Symmetry. Clean, simple lines. Antique motifs. Beauty, harmony, the ideal. All these are hallmarks of the Classicist and Empire styles.
Enter a dream world, the endless search for the ideal! Our forebears found this ideal in the form of Classicism and the Empire style. These sober, simple styles, preferring strict symmetry, were the exact opposite of the restless, curvy Baroque. They were applied in urban design and the architecture of newly-built theatres and spas.
Chateaux in the Antique style
Harmony, clean beauty and the use of motifs from ancient Greece and Rome are the key features of Classicism and Empire. Do they seem too simple, too austere? Then go and take a look at Kačina Chateau near Kutná Hora and you’ll change your mind! This grandly laid-out chateau, the most beautiful Empire chateau in the Czech Republic, is designed in the form of a 227 m long crescent. The main building is joined to two symmetrical, single-storey wings with colonnades and pavilions. Similar ideals were held by the architects who designed Kynžvart Chateau, a Viennese-style Classicist palace built on the orders of the famous Chancellor Metternich. In the chateau you will see the famous Cabinet of Curiosities, and the chateau gardens boast several ponds, a Neo-Gothic chapel, a gazebo with a view and a number of statues. You can also go for a round of golf.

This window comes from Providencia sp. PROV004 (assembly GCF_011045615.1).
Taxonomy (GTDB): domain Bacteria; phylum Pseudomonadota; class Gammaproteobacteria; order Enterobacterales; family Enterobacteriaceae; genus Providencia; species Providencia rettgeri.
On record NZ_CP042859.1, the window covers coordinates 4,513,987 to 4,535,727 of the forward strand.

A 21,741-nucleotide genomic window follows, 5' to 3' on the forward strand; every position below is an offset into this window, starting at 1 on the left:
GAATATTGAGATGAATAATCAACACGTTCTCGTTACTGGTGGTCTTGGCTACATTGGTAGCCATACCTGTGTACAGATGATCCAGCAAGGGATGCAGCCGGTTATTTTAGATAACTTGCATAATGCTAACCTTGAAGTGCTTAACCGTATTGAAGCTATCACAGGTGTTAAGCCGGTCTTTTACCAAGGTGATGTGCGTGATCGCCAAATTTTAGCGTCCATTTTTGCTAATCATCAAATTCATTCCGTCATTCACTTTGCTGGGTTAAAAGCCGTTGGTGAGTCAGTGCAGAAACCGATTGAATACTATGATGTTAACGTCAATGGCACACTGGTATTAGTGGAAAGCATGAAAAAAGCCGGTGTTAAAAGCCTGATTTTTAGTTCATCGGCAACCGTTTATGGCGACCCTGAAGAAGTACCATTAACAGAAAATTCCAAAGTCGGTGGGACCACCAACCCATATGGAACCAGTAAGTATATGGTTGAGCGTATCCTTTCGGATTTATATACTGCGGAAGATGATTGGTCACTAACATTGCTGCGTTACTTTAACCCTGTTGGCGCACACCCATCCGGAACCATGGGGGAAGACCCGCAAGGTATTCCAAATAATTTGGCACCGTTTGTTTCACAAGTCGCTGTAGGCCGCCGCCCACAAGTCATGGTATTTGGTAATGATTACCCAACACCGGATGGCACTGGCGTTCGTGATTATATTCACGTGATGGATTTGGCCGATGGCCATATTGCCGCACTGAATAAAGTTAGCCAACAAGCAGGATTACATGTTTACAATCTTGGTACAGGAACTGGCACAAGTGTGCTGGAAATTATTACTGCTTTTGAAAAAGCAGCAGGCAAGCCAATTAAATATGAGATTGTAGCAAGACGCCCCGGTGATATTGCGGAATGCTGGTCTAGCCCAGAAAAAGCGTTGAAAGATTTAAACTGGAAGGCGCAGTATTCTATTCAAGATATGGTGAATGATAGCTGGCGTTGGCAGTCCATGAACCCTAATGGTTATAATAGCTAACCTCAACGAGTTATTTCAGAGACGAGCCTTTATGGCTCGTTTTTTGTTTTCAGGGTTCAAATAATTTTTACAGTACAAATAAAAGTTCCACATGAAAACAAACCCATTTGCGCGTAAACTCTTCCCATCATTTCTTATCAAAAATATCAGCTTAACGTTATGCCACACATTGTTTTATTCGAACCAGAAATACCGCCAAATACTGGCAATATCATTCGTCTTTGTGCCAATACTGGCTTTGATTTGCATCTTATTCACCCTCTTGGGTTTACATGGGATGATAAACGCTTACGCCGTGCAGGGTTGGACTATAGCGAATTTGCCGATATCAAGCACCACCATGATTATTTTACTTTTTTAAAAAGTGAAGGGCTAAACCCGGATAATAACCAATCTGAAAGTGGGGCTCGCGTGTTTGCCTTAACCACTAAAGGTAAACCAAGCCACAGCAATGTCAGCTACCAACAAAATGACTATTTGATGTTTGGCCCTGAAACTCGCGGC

The Garden of Europe and inch-perfect towns
Classicism soon became the style of choice for normal urban buildings; in fact, some towns or districts were designed purely in this style. Worth a look are the Estates Theatre in Prague and Františkovy Lázně, which has, thanks to its Classicist architecture and white and yellow tones, retained the magic and atmosphere of an old-time spa centre! A special atmosphere can be experienced in the towns of Terezín and Josefov, with their regular network of streets and squares, both constructed according to similar designs. For a true experience, take a walk around the Garden of Europe, the Lednice-Valtice Complex and its small Romantic buildings, spread across the landscape.